welcome_app = proc do |env|
    200,                                  # Status
    {'Content-Type' => 'text/html'},      # Headers
      '<p>Welcome to my server!</p>',            # Body
      '<p><a href="/rails">My Rails app!</a></p>',

rails_app = => '/Users/marc/projects/refactormycode', :prefix => '/rails')

app ='/' => welcome_app, '/rails' => rails_app) do
  EventMachine.start_server '', 3000, Connection do |con| = app

Hope you enjoyed it!


Filed under conference, montreal, ruby, thin

Rontreal On Mails is torromow

Snow make use slowMontreal is white and snowy
Ruby is red and pretty
Rails is red (also) so lets party


Filed under montreal, rails, ruby, StandoutJobs

Defensio launched

Remember my Defensio plugin ? It is used on RefactorMyCode to keep the site clean of any spam and the users happy.

Defensio(hit refresh if you don’t see the new site) is now public, so you can get an API key in seconds and get to speed with my plugin in milliseconds (or less).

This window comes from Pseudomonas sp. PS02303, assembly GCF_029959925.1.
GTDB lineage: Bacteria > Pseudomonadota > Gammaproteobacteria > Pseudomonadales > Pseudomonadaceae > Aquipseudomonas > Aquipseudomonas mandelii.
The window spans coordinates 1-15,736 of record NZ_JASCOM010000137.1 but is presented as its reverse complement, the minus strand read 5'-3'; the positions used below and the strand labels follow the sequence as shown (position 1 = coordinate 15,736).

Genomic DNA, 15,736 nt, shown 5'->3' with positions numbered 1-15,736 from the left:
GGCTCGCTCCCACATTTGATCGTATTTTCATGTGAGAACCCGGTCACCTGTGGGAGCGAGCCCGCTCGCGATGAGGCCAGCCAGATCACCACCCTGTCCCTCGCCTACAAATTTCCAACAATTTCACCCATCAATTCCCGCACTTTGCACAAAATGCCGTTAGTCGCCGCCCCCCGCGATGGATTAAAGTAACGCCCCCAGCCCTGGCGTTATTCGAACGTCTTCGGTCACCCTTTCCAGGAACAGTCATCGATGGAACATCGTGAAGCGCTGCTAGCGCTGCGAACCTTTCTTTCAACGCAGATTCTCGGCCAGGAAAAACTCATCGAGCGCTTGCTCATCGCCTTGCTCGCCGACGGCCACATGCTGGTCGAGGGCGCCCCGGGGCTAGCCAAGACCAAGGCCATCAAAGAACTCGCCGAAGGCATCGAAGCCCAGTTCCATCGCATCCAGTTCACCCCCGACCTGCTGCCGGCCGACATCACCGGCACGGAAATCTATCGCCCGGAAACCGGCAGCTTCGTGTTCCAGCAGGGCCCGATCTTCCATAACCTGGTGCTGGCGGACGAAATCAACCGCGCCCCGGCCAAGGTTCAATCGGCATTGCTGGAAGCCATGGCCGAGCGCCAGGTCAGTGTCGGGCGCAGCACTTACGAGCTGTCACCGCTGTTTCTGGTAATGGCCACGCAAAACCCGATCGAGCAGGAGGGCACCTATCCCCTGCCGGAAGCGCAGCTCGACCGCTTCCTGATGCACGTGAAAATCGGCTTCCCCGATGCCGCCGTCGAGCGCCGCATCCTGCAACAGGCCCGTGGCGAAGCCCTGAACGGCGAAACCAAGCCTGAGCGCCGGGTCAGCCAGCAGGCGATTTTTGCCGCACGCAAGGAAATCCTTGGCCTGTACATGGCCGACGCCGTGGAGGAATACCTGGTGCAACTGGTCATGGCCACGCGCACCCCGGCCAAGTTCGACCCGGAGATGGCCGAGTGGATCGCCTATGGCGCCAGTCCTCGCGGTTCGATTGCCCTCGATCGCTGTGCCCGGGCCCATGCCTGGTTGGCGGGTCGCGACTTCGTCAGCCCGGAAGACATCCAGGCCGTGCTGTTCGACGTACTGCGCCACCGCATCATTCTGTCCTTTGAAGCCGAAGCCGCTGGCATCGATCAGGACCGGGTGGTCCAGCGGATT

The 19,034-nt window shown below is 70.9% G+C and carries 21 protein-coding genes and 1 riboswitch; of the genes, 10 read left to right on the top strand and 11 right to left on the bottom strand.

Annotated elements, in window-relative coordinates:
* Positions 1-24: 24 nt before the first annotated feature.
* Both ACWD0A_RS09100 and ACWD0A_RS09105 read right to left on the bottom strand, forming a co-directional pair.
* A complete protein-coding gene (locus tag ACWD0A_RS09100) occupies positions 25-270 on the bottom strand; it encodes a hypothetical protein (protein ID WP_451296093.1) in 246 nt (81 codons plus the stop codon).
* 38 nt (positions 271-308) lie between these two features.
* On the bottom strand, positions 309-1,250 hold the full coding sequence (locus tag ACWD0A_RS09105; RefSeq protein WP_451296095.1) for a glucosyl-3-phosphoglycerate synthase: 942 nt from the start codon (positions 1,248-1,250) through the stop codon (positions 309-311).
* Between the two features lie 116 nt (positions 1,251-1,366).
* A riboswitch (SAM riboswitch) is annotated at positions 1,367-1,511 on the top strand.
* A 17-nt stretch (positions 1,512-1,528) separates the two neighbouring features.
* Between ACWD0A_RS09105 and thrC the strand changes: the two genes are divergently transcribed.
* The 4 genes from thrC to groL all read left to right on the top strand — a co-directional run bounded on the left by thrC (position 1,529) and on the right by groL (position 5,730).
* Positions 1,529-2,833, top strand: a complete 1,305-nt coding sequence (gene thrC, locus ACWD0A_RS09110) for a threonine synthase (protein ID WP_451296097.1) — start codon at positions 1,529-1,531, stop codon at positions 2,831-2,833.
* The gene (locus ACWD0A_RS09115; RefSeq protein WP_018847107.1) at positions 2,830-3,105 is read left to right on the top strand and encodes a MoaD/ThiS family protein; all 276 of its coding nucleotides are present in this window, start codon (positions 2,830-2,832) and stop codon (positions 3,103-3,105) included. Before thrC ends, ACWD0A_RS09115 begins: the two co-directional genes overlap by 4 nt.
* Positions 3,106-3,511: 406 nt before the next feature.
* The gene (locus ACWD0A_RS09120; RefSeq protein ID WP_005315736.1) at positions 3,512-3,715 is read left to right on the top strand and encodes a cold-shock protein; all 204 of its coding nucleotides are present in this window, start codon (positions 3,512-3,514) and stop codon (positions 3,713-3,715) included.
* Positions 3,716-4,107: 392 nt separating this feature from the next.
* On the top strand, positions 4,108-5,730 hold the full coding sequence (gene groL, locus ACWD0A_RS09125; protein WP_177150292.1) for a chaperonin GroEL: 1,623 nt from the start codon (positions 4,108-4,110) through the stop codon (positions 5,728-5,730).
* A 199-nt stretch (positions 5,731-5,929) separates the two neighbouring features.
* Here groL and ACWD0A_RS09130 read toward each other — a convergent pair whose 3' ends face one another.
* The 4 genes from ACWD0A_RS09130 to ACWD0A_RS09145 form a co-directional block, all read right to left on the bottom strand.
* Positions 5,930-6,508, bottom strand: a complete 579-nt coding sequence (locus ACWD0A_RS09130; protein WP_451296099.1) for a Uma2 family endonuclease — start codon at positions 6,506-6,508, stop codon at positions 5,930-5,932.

Congrats to the Karabunga guys!

Here’s a screenshot of my stats window:

Defensio Stats

Pretty cool!

And you can also subscribe to a feed, so you get notifications of spam in your feed reader.


Filed under montreal, rails, refactormycode

BarCampMontreal3 report

I just came back from BarCampMontreal3. It was an amazing event! You really missed something if you didn’t came!

Here’s a remix of the notes I’ve taken from the (un)conference.

How data will save the world

Hugh McGuire delivered a great talk about two of his projects: LibriVox and DataLibre. Excellent talk, that started up the event nicely. I didn’t took notes at that time so I can’t quote quotes, you had to be there.

(Oh I think I missed a couple one here…)


Marc-Andre Cournoyer presentation was boring… sorry about that. My computer crashed just when I plugged it on the projector. I had 5 minutes, so I improvised while waiting for the computer to reboot. But anyway, when I asked who knew about the project, a lot of people raised their hands, I was surprised!


Looks like a new language with a syntax similar to Java and built-in workflow stuff. I didn’t really understood it. Seems like a framework for building web apps with customizable business logic.
John Hansen, from Jetfire, posted a comment pointing to this article for a short description of Jetfire.

Deploying desktop apps